in situ

For the Sculptor Vincent Fecteau, the Obsession Never Stops

“If I have to spend a day doing emails, I’m miserable,” says Vincent Fecteau, the 51-year-old artist who works out of his home studio in San Francisco’s Mission Terrace neighborhood. There he creates abstract, polymorphous objects—composed of papier mâché, acrylic paint, wood, epoxy clay, and the occasional found object—that summon the shape of deconstructed boxes, malleable collisions of industrial forms, or alien creatures. Fecteau’s work either sits on gallery pedestals or hangs on walls, and a second, separate practice sees him creating wall collages out of magazine and catalog clippings. (One notable collage was made up entirely of wide-eyed cats.) Fecteau grew up on Long Island and went to a high school with no art program; at Wesleyan University, he considered studying architecture but preferred working with his hands to poring over books. He spent a summer after college in New York City, but, repelled by the crowds and weather, decamped to San Francisco in 1990. Away from the relentless art-world money market, he fell in with a group of queer artists such as Nayland Blake and Richard Hawkins, and soon started experimenting with designs that would lead to his own breakthrough as an artist. “When I first moved to San Francisco, it was like the end of the world— it was kind of like a place where people went to disappear, and that was appealing to me,” he says. “It’s not that way so much anymore.” At his first show in 1994—at a tiny gallery named Kiki-Fecteau found an enthusiastic audience for his rigorous complex orchestrations. Nevertheless, he has remained as a somewhat off-the-radar visionary over the years, so much so that in 2019, on the occasion of his first local show in 17 years,  The San Fransisco Chronicle asked, “Why isn’t he famous in his hometown?”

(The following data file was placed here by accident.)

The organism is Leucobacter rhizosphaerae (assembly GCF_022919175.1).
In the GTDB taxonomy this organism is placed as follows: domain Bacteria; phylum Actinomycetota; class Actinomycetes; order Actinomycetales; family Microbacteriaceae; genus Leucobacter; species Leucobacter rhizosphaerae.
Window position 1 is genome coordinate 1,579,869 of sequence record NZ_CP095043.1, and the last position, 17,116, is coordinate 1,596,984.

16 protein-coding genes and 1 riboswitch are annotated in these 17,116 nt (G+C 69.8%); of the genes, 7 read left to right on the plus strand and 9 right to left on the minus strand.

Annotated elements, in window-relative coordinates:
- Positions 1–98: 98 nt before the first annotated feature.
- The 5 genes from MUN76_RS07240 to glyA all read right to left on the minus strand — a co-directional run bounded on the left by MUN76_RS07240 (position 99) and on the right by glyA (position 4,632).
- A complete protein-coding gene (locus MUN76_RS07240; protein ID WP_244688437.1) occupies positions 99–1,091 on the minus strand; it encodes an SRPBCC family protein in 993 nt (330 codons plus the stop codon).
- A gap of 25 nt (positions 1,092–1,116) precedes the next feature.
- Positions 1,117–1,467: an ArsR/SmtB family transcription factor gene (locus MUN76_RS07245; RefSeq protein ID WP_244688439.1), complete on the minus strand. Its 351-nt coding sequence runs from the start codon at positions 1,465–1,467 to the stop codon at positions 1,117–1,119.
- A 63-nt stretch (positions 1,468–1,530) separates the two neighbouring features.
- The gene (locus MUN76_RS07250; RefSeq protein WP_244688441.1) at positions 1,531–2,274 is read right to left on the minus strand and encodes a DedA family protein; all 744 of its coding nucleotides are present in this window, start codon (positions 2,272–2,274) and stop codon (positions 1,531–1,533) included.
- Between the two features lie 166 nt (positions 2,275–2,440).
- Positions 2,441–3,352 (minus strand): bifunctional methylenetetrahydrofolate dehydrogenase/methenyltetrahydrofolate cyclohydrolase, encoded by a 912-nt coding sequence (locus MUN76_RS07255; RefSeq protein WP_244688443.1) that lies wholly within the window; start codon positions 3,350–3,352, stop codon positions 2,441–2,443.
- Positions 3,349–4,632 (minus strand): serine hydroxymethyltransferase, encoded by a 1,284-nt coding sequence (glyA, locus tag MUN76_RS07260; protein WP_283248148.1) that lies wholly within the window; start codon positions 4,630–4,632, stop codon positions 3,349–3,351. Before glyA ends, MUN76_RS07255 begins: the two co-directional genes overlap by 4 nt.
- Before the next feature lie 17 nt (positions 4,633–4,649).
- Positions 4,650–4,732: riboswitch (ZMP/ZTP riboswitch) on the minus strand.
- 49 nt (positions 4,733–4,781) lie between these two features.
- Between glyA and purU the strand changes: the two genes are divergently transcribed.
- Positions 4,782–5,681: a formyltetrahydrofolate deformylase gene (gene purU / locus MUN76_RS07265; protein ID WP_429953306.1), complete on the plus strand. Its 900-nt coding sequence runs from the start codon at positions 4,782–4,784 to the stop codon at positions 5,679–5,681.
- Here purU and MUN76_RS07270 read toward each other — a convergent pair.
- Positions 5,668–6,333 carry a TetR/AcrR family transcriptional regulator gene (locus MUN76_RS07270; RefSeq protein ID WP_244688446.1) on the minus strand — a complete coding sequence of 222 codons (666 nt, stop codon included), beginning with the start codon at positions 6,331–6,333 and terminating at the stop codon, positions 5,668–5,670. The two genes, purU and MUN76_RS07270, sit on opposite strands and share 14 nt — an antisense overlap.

All artwork: “Untitled,” 2020. Artwork Courtesy Galerie Buchholz, Berlin.

It’s a question that doesn’t interest Fecteau, who counts among his biggest artistic inspirations the writer Dennis Cooper (“He is someone who truly embraces how art is about following something very deep within yourself ”) and, surprisingly, online fashion shows. “I’m not a fashionable person whatsoever,” he says. “It’s about the materials, colors, textures, and form, and the way forms move.” Having just wrapped up a fall show in Berlin at Galerie Buchholz, where he mounted a series of wall hangings, Fecteau is now gearing up for a career survey in Kassel at the Fridericianum museum this spring. In the meantime, the temperamentally reserved artist is back in his studio working on… “stuff,” as he calls it. “I don’t even think of it as art. A thought comes to me, and I follow it. It leads to something else, which leads to something else, and I keep on going until the obsession stops.”


Photography Assistant: Joshua Lacunha